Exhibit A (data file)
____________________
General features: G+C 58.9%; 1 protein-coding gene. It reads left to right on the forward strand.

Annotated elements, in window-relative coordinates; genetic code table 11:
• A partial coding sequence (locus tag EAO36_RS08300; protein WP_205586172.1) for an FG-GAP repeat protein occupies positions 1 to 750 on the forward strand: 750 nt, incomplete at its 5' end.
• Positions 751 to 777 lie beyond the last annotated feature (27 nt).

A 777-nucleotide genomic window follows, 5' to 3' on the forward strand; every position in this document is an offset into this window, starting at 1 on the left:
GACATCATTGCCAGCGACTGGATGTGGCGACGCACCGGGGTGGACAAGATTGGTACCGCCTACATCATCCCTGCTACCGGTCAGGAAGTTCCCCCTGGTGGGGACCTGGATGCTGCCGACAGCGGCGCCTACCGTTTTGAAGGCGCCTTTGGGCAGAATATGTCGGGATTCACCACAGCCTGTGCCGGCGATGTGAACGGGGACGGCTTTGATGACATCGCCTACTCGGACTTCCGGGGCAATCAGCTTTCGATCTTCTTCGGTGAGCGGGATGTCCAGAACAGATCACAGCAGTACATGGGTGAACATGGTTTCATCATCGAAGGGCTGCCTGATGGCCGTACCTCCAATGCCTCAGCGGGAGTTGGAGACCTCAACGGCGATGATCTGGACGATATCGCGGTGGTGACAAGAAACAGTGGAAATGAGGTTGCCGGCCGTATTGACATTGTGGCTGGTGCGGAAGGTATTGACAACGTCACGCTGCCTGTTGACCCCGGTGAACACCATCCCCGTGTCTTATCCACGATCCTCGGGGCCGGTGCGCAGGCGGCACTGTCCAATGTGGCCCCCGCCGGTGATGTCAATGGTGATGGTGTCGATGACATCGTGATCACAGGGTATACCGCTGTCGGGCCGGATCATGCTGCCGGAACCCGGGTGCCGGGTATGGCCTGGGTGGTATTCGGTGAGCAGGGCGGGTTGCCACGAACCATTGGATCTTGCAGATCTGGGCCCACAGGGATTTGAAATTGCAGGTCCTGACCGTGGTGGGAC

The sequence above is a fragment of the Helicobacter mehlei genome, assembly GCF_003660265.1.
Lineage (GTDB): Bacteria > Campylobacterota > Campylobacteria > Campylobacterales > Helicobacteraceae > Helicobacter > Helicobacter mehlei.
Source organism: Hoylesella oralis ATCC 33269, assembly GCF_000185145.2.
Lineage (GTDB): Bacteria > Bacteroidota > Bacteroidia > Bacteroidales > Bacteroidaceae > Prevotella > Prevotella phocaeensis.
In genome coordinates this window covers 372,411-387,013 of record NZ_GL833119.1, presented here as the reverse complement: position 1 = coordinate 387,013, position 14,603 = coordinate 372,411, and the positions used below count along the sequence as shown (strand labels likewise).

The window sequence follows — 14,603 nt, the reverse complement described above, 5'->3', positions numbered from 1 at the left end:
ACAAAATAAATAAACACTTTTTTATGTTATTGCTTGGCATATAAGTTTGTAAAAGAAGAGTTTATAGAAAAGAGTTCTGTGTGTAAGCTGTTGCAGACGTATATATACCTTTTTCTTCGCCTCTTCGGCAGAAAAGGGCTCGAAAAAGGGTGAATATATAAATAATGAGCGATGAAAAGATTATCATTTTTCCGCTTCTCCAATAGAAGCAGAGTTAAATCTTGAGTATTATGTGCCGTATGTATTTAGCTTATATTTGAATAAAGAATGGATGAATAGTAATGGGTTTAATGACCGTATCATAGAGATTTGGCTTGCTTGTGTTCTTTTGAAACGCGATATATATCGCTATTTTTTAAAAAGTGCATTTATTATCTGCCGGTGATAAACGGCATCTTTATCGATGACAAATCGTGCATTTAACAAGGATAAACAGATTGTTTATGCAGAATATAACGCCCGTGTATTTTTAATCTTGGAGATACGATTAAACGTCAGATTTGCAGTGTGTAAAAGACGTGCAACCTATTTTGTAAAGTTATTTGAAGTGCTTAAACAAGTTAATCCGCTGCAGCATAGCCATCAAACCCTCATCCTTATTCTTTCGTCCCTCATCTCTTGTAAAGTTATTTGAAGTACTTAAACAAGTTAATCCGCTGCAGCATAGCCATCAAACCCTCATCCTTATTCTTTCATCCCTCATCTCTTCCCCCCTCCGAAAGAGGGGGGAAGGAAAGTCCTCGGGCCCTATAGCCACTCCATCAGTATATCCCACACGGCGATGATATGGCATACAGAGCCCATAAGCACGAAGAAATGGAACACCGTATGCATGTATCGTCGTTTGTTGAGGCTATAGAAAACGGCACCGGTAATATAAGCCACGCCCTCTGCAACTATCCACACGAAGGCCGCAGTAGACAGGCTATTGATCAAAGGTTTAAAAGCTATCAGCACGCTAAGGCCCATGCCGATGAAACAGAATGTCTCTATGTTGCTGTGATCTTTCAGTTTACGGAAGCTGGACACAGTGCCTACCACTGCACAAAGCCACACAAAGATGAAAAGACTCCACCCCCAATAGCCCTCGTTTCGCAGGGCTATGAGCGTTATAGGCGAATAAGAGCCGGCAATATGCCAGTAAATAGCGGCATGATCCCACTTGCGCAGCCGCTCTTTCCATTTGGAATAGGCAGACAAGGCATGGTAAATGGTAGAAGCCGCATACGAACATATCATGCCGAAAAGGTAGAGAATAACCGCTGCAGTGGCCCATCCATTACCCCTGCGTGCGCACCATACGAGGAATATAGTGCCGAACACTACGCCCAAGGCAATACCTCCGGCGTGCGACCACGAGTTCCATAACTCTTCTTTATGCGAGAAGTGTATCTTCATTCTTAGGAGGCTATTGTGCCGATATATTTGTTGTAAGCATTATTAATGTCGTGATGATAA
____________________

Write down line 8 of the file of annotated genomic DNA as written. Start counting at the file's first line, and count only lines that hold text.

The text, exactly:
Lineage (GTDB): Bacteria > Campylobacterota > Campylobacteria > Campylobacterales > Helicobacteraceae > Helicobacter > Helicobacter mehlei.